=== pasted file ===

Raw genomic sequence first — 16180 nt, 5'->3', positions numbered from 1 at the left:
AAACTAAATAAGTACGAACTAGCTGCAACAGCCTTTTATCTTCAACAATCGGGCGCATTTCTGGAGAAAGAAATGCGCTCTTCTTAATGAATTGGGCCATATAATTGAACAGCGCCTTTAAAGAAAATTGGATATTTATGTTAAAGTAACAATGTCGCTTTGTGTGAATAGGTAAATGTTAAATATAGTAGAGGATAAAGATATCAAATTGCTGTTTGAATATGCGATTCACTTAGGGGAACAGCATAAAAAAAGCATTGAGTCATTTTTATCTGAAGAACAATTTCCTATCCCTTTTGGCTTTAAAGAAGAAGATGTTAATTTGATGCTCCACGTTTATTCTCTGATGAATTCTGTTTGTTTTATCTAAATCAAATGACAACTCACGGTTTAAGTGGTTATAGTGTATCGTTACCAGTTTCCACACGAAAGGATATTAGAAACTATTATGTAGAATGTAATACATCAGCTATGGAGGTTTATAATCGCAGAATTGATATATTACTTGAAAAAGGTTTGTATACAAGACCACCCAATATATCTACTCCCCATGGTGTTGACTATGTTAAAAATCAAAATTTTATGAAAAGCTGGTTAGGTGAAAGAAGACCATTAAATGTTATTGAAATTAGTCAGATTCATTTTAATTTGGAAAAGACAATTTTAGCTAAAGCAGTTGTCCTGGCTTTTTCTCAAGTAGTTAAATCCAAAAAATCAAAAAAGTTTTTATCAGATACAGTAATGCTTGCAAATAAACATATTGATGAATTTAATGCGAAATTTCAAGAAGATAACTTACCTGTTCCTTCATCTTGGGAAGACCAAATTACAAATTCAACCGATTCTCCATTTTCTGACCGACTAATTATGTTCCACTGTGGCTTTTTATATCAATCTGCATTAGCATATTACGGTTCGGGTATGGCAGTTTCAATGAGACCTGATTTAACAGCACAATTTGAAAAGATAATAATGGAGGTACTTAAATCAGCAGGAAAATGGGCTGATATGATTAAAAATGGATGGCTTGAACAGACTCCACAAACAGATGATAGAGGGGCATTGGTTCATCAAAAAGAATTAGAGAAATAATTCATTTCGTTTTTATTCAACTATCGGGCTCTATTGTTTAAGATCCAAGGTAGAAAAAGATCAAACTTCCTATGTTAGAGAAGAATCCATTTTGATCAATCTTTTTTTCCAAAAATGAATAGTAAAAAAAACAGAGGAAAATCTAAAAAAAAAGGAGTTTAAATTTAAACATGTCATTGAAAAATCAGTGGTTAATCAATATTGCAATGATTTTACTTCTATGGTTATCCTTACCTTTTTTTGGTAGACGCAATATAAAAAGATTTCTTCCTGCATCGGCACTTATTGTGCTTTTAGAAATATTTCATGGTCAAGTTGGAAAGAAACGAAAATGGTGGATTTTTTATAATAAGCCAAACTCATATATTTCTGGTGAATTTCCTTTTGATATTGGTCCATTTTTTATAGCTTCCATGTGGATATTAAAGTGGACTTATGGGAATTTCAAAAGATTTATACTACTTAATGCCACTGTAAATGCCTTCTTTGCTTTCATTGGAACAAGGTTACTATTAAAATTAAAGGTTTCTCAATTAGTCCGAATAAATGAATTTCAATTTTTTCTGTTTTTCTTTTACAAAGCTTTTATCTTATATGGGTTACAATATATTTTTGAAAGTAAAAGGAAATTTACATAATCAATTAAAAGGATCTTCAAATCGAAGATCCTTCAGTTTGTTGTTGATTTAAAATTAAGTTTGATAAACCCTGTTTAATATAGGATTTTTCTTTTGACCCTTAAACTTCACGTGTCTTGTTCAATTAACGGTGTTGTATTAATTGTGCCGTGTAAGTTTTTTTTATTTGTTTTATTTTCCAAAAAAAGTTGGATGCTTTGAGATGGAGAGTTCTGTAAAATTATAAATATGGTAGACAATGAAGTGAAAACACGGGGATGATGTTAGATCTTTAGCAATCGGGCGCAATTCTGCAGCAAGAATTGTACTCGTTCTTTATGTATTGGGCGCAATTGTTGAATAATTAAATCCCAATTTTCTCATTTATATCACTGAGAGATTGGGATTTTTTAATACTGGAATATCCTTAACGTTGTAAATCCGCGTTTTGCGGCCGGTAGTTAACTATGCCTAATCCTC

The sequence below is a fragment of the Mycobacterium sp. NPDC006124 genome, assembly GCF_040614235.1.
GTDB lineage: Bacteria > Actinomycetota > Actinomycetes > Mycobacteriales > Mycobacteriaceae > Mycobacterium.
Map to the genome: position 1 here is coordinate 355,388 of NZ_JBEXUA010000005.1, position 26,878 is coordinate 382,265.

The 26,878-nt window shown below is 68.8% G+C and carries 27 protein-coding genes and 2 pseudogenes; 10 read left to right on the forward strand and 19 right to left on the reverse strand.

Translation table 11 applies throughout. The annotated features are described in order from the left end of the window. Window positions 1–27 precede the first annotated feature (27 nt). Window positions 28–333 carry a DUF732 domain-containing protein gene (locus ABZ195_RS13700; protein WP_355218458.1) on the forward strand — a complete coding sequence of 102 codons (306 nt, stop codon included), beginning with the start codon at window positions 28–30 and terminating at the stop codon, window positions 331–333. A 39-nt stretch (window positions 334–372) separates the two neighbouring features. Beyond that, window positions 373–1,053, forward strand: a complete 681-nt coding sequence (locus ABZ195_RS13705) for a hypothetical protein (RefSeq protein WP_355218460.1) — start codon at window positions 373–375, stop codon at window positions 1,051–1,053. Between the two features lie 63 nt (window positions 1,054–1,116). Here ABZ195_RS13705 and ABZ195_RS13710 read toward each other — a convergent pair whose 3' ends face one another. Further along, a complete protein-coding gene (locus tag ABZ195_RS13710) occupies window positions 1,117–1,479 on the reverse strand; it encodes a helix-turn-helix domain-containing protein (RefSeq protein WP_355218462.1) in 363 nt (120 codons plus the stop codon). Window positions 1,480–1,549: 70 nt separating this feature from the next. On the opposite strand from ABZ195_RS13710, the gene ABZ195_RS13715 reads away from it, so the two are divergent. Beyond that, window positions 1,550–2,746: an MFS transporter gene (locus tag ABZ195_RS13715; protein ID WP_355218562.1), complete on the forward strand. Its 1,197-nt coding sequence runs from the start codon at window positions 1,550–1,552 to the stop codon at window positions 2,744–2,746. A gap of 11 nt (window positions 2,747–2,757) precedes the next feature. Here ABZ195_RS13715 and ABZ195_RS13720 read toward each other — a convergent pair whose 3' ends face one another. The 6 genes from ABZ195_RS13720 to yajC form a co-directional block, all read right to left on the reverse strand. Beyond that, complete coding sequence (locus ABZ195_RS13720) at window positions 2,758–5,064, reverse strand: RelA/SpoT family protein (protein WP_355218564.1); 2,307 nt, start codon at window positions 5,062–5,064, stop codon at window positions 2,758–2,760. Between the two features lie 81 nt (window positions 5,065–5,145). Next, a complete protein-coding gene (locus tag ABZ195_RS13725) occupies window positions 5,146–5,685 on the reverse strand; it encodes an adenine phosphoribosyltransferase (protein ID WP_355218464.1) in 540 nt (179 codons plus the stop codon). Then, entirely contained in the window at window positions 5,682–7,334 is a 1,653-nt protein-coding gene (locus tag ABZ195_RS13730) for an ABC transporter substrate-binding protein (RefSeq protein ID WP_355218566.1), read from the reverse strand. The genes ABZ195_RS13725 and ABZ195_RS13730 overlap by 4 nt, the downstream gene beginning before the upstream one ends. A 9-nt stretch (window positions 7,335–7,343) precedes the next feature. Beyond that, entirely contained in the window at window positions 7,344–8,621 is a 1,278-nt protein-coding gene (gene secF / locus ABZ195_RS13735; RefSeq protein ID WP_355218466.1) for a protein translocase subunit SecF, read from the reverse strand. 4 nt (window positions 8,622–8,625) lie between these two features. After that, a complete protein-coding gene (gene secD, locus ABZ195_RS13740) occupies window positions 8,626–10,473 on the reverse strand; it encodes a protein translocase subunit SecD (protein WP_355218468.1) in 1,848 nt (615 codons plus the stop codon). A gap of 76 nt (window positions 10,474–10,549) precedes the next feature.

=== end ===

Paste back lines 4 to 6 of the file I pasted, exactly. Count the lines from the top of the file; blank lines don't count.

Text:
GTDB lineage: Bacteria > Actinomycetota > Actinomycetes > Mycobacteriales > Mycobacteriaceae > Mycobacterium.
Map to the genome: position 1 here is coordinate 355,388 of NZ_JBEXUA010000005.1, position 26,878 is coordinate 382,265.

The 26,878-nt window shown below is 68.8% G+C and carries 27 protein-coding genes and 2 pseudogenes; 10 read left to right on the forward strand and 19 right to left on the reverse strand.